Outcomes for Female Students Within a Summer Engineering Program: Single-Sex Versus Coeducation

Trina Lolita Fletcher, Purdue University


African American and Black women are twice as likely to enroll in higher education in comparison to Black men. However, when it comes to engineering degrees awarded in 2015, only 24% of the Black recipients were women. A potential solution may be to introduce engineering to pre-college Black female students through extracurricular program. Being exposed to engineering education during the summer with the inclusion of mentors and/or role models has been well-documented as an avenue for increasing the enrollment and retention of Black women in engineering. The National Society of Black Engineers (NSBE) has hosted the Summer Engineering Experience for Kids (SEEK) since 2007. As of 2015, over 15,000 students between the third and twelfth grades had participated in the program. The 2015 SEEK external evaluation report stated that the single-sex (SS) sites had higher scores for the academic outcomes and select interest outcomes in comparison to the coeducation (CoEd) sites. The purpose of this dissertation was to determine if there is a statistically significant difference between various outcomes for female participants at SS sites versus CoEd sites and determine if there is a relationship between the pre-post-assessment questions and the site type. A quantitative analysis was conducted to answer three research questions related to female participant outcomes at both site types. The three areas of focus and research questions included (1) academic outcomes and perceptions of STEM knowledge, (2) interest outcomes and (3) perceptions of mentors. Independent t-tests, chi-square tests and descriptive statistics were used to investigate the potential influence of site types on female participants’ experiences within the SEEK program. The data was analyzed using Bandura’s Social Cognitive Theory (SCT) framework. Results showed that female participants at SS sites had statistically significant differences in their favor for several of the outcomes, while females at CoEd sites had similar results but for a smaller number of outcomes. For perceptions of mentors, all five questions showed a trend of higher mean averages for SS sites, with two of the five showing differences that were statistically significant.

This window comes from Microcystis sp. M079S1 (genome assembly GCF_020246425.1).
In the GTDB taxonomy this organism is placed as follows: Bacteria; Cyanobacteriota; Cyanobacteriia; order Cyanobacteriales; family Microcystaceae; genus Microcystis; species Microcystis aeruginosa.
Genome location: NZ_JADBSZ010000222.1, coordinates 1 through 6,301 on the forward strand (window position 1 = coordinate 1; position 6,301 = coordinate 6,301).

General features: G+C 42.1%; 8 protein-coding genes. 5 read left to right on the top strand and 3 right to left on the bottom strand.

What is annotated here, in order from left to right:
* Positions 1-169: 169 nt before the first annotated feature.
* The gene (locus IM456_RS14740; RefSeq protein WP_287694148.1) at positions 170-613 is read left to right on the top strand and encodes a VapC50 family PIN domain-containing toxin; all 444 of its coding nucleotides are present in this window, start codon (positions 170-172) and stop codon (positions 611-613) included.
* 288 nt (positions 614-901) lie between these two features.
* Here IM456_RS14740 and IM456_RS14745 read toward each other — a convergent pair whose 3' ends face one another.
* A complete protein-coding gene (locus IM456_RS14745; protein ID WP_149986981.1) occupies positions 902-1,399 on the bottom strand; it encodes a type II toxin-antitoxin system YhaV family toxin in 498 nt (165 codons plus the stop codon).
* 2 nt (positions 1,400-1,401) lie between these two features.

Cardella, Purdue University.

Subject Area

Educational tests & measurements|Educational evaluation|Engineering

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